Thousands of Turks in Istanbul rallied against Israel Thursday, marking the second anniversary of an Israel Defense Forces raid on the Mavi Marmara ship that was part of a flotilla that claimed to be carrying humanitarian aid to Gaza.
Israeli naval forces did not find any arms on a ship intercepted in the Mediterranean Sea.
The U.S. government is considering to offer Turkey a deal in which Ankara would stop a second Gaza flotilla that is due to depart later this month in exchange for the opportunity to host an Israeli-Palestinian peace summit in Ankara, the Turkish newspaper Today's Zaman reported Friday.
Prime Minister Benjamin Netanyahu called on UN Secretary General Ban Ki-moon Friday to stop the impending flotilla that is supposed to set sail to the Gaza Strip in May.
Israel's Navy intercepted a ship bound for Egypt that the Israeli military said was smuggling weapons for use by terror organizations in the Gaza Strip.Israel's Navy intercepted a ship bound for Egypt that the Israeli military said was smuggling weapons for use by terror organizations in the Gaza Strip.
Israel will not apologize to Turkey for the interception of and loss of life on board a Gaza-bound ship.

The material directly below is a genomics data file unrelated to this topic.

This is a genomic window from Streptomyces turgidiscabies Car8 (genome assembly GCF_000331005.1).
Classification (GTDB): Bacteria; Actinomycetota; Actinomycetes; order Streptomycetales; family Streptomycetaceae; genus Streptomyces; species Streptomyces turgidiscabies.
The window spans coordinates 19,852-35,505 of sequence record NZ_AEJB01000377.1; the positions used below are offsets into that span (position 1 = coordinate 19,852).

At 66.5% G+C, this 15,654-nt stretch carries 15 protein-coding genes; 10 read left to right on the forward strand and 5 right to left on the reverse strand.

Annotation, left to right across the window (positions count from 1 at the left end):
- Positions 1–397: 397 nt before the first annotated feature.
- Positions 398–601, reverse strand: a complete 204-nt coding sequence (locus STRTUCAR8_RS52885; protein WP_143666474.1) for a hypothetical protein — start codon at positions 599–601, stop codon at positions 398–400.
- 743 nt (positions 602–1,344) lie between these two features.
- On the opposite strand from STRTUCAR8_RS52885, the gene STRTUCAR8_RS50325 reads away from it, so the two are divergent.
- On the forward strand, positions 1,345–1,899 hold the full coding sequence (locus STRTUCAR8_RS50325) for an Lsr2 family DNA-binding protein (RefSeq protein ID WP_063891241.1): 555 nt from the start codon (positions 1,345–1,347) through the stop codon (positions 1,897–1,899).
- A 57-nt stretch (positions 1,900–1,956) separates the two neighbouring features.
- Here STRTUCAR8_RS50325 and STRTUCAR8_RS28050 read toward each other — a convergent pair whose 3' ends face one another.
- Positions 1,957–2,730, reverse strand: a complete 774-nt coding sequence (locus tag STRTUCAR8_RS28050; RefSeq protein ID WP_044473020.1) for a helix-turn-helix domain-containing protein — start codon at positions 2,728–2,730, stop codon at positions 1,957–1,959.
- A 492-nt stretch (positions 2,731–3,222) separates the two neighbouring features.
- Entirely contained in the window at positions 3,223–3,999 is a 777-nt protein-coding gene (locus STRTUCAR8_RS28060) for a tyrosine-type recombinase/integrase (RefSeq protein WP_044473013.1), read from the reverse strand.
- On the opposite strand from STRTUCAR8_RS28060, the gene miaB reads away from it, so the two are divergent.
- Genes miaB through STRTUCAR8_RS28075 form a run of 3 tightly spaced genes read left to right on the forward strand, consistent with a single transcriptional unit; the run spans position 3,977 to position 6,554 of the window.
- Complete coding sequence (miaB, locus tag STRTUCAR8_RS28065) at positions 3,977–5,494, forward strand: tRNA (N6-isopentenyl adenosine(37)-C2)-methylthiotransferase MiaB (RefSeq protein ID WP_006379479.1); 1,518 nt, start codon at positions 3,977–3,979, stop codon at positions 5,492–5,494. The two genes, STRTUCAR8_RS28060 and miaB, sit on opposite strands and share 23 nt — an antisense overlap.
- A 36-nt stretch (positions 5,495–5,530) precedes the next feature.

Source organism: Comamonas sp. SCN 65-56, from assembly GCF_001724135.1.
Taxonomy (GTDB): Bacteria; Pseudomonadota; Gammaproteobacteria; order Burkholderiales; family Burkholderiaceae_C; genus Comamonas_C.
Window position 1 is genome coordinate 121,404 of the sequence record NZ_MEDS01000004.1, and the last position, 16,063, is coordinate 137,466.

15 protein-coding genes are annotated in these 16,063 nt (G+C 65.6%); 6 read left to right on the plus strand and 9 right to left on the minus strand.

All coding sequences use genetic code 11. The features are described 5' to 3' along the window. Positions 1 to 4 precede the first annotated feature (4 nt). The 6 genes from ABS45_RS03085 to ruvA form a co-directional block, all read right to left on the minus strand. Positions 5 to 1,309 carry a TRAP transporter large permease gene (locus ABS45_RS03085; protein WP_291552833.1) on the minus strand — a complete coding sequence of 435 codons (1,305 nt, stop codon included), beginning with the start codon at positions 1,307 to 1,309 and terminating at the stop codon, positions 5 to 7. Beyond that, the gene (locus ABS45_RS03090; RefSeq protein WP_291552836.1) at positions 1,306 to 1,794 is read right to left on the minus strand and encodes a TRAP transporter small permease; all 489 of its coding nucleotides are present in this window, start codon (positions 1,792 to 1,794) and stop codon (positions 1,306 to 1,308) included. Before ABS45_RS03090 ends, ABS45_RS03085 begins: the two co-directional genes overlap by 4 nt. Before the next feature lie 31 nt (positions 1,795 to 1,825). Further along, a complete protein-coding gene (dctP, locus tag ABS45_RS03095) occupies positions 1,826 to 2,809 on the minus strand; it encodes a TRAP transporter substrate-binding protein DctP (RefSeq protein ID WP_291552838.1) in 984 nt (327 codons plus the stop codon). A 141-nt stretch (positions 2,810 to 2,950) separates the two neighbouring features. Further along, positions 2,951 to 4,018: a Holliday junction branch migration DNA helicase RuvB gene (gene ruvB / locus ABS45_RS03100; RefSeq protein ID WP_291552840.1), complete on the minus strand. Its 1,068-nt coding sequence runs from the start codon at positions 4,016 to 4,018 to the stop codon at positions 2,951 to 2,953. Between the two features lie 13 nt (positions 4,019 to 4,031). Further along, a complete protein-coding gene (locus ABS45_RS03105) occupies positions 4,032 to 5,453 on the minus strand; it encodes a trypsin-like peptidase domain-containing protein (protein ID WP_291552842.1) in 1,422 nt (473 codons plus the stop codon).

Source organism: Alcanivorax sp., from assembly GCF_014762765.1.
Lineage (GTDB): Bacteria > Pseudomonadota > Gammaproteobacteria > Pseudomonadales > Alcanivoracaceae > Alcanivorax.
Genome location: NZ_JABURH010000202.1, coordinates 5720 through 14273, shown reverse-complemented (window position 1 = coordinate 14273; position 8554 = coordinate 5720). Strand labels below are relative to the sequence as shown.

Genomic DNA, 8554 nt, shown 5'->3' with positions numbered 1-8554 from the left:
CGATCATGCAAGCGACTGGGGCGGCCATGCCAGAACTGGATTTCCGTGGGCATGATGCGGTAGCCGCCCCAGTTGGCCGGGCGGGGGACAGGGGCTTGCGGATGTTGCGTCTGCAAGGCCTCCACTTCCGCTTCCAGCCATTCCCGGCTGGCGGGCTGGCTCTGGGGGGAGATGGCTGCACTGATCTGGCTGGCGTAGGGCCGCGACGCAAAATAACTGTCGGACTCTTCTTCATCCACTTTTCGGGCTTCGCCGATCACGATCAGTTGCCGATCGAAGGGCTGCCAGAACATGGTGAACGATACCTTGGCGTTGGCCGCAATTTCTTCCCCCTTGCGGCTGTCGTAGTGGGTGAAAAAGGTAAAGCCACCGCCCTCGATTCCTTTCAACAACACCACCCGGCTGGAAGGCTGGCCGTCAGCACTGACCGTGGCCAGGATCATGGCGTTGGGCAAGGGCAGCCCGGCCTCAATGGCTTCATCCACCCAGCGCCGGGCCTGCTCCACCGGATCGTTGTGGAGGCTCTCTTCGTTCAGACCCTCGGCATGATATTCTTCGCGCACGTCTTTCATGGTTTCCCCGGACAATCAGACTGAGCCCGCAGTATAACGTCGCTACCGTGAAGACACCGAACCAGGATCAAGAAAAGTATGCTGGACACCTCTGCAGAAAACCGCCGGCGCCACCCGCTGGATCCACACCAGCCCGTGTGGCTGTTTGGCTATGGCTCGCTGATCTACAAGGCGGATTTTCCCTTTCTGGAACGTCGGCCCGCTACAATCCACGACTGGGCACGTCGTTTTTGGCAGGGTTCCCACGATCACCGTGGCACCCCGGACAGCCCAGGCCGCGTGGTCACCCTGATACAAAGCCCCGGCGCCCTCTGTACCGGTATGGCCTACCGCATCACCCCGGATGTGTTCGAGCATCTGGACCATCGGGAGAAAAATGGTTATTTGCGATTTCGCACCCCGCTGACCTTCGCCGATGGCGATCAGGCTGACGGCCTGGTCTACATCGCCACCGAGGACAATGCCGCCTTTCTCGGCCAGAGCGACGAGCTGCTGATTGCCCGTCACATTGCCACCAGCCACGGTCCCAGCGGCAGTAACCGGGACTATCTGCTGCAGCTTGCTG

Over the last several years, in anticipation of the voyage's 60th anniversary, survivors of the Exodus have been asked to share their stories in an effort to solidify Exodus' place in history, before all that is left are the fictionalized and romanticized versions of the 1958 Leon Uris novel or the 1960 Otto Preminger film (and even those are already being forgotten). Among the recent projects are "Exodus 1947," a 1997 documentary film by Venice resident Elizabeth Rodgers, and a new release of journalist Ruth Gruber's account of the voyage, "Exodus 1947: The Ship that Launched a Nation" (October 2007, Union Square Press).
The story of the Exodus ship -- immortalized in a novel by Leon Uris and converted into a movie -- was an important marker in the struggle for the resurrection of the Jewish state.